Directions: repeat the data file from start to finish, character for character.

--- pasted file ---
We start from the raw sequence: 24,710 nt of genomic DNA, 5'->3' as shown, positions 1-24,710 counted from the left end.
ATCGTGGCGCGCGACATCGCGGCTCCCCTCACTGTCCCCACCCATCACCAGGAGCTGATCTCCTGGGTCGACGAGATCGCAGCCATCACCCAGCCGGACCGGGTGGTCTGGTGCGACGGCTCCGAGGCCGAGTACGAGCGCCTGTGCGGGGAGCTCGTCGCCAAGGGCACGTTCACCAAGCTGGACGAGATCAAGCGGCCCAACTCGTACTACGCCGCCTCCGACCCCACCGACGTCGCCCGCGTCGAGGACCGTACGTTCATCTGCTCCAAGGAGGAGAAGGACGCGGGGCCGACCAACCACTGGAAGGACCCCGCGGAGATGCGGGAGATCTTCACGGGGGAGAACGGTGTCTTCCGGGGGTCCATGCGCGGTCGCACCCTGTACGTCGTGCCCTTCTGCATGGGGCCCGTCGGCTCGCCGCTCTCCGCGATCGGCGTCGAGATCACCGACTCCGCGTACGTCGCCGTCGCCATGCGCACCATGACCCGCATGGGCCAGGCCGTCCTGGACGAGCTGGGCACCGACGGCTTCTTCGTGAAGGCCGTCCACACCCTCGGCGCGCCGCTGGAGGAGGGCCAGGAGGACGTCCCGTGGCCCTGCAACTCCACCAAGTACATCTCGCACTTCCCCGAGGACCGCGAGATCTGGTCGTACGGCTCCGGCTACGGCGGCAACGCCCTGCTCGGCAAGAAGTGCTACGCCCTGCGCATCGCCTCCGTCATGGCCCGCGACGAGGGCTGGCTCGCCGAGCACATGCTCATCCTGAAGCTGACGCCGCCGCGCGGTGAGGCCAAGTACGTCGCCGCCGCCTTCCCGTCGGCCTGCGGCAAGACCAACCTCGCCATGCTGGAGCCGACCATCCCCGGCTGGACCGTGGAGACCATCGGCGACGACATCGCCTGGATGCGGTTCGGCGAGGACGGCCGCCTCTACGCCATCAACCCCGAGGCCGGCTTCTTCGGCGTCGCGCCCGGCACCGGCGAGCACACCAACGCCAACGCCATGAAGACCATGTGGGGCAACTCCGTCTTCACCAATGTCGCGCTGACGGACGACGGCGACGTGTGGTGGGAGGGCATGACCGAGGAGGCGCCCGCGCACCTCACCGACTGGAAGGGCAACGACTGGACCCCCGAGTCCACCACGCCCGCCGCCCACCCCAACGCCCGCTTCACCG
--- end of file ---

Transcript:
We start from the raw sequence: 24,710 nt of genomic DNA, 5'->3' as shown, positions 1-24,710 counted from the left end.
ATCGTGGCGCGCGACATCGCGGCTCCCCTCACTGTCCCCACCCATCACCAGGAGCTGATCTCCTGGGTCGACGAGATCGCAGCCATCACCCAGCCGGACCGGGTGGTCTGGTGCGACGGCTCCGAGGCCGAGTACGAGCGCCTGTGCGGGGAGCTCGTCGCCAAGGGCACGTTCACCAAGCTGGACGAGATCAAGCGGCCCAACTCGTACTACGCCGCCTCCGACCCCACCGACGTCGCCCGCGTCGAGGACCGTACGTTCATCTGCTCCAAGGAGGAGAAGGACGCGGGGCCGACCAACCACTGGAAGGACCCCGCGGAGATGCGGGAGATCTTCACGGGGGAGAACGGTGTCTTCCGGGGGTCCATGCGCGGTCGCACCCTGTACGTCGTGCCCTTCTGCATGGGGCCCGTCGGCTCGCCGCTCTCCGCGATCGGCGTCGAGATCACCGACTCCGCGTACGTCGCCGTCGCCATGCGCACCATGACCCGCATGGGCCAGGCCGTCCTGGACGAGCTGGGCACCGACGGCTTCTTCGTGAAGGCCGTCCACACCCTCGGCGCGCCGCTGGAGGAGGGCCAGGAGGACGTCCCGTGGCCCTGCAACTCCACCAAGTACATCTCGCACTTCCCCGAGGACCGCGAGATCTGGTCGTACGGCTCCGGCTACGGCGGCAACGCCCTGCTCGGCAAGAAGTGCTACGCCCTGCGCATCGCCTCCGTCATGGCCCGCGACGAGGGCTGGCTCGCCGAGCACATGCTCATCCTGAAGCTGACGCCGCCGCGCGGTGAGGCCAAGTACGTCGCCGCCGCCTTCCCGTCGGCCTGCGGCAAGACCAACCTCGCCATGCTGGAGCCGACCATCCCCGGCTGGACCGTGGAGACCATCGGCGACGACATCGCCTGGATGCGGTTCGGCGAGGACGGCCGCCTCTACGCCATCAACCCCGAGGCCGGCTTCTTCGGCGTCGCGCCCGGCACCGGCGAGCACACCAACGCCAACGCCATGAAGACCATGTGGGGCAACTCCGTCTTCACCAATGTCGCGCTGACGGACGACGGCGACGTGTGGTGGGAGGGCATGACCGAGGAGGCGCCCGCGCACCTCACCGACTGGAAGGGCAACGACTGGACCCCCGAGTCCACCACGCCCGCCGCCCACCCCAACGCCCGCTTCACCG